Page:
“Come on,” I said to Mike’s parents as the ambulance drove away. “You can follow me to the hospital.”
His parents looked shell-shocked. Mike’s dad just kept repeating that they couldn’t care for Mike when he was discharged from the hospital and couldn’t he come live at the house? “But where will he go after the hospital?” his dad kept asking, to no one in particular.
I drove to the hospital and walked into the emergency room. “My husband was just delivered here by ambulance,” I told the check in person in the waiting room.
“He’s probably getting checked now, it’ll be a while before you can go back,” she replied.
“Oh, I’m not going back there. Just wanted to get his parents here,” I gestured to Mike’s parents standing behind me. “And to make sure you have our insurance information.”
I handed over the insurance card. I didn’t want to get saddled with medical bills later, so wanted to make sure the hospital had what they needed. Then I walked out and drove home. In a strange way, I felt relieved, almost peaceful.
I called the hospital later that night and talked to Mike’s nurse. His blood alcohol level was five times the legal limit. (SIDENOTE: I will wonder, for the rest of my life, what in the hell Mike’s parents were DOING when they were at my house. They claim they never saw him drink, yet his BAL was FIVE TIMES the legal limit and alcohol bottles were thrown around the basement.)
Mike would spend a week in the hospital, shuffling from a rehab unit to the cardiology unit (his heart was showing signs of distress – even then). Over the course of the week, his parents came by the house a few times to get Mike’s belongings, but they never expressed interest in seeing the kids or having a conversation. And they would always come when the kids were in bed.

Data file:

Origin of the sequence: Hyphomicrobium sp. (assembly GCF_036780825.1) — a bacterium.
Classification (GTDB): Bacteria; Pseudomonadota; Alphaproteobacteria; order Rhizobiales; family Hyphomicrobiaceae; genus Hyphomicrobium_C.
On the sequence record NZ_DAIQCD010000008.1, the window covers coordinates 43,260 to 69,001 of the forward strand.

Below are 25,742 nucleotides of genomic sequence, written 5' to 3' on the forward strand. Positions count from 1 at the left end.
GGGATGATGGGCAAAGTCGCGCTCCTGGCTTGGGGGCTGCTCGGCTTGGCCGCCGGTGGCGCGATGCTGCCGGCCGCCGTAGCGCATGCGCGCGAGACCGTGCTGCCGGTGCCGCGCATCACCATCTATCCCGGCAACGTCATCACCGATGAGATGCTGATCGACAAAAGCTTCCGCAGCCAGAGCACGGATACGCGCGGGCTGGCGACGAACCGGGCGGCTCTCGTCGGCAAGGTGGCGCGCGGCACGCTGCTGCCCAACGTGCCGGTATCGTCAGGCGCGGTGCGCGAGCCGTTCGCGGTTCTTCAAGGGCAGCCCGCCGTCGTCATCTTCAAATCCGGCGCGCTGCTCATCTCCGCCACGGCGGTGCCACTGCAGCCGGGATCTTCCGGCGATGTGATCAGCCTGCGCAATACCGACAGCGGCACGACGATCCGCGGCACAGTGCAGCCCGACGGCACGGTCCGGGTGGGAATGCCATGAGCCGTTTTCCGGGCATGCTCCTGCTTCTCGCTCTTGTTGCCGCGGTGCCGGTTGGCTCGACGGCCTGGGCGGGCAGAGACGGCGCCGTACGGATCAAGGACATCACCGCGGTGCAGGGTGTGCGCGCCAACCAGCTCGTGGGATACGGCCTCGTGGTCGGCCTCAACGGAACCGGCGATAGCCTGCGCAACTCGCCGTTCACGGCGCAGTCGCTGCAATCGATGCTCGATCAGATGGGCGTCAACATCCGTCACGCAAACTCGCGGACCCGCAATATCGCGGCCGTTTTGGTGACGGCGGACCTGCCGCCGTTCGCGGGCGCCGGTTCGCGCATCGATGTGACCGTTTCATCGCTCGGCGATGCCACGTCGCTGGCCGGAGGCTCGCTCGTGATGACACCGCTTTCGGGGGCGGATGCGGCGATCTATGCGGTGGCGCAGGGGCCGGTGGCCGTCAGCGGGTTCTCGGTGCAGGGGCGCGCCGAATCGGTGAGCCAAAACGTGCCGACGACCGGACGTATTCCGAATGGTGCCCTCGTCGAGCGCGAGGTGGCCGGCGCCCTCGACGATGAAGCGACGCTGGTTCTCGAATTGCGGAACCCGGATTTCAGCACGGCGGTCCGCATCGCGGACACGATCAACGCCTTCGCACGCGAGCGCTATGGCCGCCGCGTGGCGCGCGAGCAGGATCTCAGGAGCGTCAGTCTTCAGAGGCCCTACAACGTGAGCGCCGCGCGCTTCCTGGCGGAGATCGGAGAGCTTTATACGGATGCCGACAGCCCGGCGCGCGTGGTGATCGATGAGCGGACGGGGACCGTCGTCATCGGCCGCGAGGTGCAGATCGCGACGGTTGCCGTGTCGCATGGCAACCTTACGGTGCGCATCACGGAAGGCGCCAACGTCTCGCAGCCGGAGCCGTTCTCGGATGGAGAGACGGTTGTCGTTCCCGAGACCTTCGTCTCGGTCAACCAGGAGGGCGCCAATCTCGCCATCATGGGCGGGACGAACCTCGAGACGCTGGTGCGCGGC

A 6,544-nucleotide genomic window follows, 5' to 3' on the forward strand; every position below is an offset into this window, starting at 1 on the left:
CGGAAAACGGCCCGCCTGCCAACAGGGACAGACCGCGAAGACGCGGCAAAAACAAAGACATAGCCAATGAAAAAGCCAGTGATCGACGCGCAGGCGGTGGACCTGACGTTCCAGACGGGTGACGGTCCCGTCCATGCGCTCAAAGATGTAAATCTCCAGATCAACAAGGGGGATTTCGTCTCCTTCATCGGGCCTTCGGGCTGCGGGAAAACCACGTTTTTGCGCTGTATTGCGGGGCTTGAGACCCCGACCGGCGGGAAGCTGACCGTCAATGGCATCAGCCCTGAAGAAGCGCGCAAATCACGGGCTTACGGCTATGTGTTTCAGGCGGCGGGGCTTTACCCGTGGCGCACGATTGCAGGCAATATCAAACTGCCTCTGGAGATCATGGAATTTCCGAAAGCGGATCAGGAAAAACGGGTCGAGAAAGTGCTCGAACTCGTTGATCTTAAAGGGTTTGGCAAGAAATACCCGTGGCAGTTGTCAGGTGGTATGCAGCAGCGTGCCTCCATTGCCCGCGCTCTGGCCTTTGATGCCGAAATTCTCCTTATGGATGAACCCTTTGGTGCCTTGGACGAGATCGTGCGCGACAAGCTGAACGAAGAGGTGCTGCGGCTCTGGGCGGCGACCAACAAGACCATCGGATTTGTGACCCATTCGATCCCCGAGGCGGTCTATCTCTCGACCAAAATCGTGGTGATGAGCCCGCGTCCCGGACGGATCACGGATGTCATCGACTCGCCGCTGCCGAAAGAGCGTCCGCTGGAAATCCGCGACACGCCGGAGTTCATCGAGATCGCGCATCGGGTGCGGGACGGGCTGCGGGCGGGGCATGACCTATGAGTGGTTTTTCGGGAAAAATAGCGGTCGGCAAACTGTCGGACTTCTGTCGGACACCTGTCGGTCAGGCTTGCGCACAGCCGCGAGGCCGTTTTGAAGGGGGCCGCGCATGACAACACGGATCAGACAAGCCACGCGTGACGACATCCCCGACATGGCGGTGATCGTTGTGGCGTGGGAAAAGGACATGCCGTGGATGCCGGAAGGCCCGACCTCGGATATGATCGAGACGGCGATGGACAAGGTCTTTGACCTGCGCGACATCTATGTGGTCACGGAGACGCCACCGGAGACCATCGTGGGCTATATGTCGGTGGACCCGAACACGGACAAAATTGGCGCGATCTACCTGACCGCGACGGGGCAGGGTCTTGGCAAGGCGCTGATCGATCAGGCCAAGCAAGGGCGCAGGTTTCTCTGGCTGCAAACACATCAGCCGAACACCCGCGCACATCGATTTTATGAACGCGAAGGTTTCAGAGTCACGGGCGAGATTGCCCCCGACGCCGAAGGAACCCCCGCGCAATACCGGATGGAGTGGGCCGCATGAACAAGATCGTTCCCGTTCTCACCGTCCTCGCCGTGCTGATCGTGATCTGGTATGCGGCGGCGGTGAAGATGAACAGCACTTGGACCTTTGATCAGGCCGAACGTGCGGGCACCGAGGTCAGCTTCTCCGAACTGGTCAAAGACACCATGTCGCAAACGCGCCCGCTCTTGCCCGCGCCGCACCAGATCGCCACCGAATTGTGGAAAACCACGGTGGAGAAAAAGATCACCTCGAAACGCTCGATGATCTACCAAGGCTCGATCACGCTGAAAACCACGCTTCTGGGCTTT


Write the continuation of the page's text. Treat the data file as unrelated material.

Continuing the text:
When I picked Ethan up from school that day, I didn’t know what to say. His dad was gone and so were his grandparents (opting to stay in a hotel as opposed to staying at the house).
Of everything that’s happened over the last year, it’s how I handled it with my son that I regret. I should have thought that through better, but how could I have anticipated the ambulance, going to the hospital or getting the court order so quickly? I was prepared to tell Ethan about the separation, but now it was so complicated.
I told Ethan that his dad was sick. “It’s the alcohol, isn’t it?” he asked. He was way too wise for his own good – and he had seen and heard too much in his young years.
“Yeah,” was all I could say.
I stayed on the dad-is-sick message for weeks. When he told his therapist that he was worried his dad was going to die, I knew I had to be more forthcoming. Originally, I thought Mike and I could co-present the separation to him. Display a united front to show that we had Ethan’s and Lauren’s best interests in mind. I believed that we could act as adults and have a productive, loving co-parenting relationship.
That wasn’t going to happen. I was on my own. I shouldn’t have waited as long as I did, but I can’t change time. I was as honest as possible with Ethan, telling him that daddy was dealing with his drinking and that he was going to live with his parents in Indiana, but that Ethan and Lauren would have two houses someday. “So, two Christmases?” he asked. I guess that is all that matters to a six-year-old.
When Mike was discharged, his parents took him back to Indiana. The kids and I saw him in-person only two more times between when he was taken by ambulance and when he died.
After the second court date a few weeks after the first (in which a second judge upheld the court order), he Skyped with the kids on occasion, and, at first, called every night to talk to Ethan. In November, the calls became fewer and fewer with more and more time in between. Skyping became even more rare.
That’s the story of this anniversary. I’ve been meaning to write this for a while, but, well, as you know now, it’s a long story. It’s been a bittersweet time (man, using that word a lot lately) and it seemed the right time to get these thoughts out since I’ve been thinking about it a lot lately.
There’s more to write, but not today. Today, I’m going to wrap up some work stuff and go play with the kids.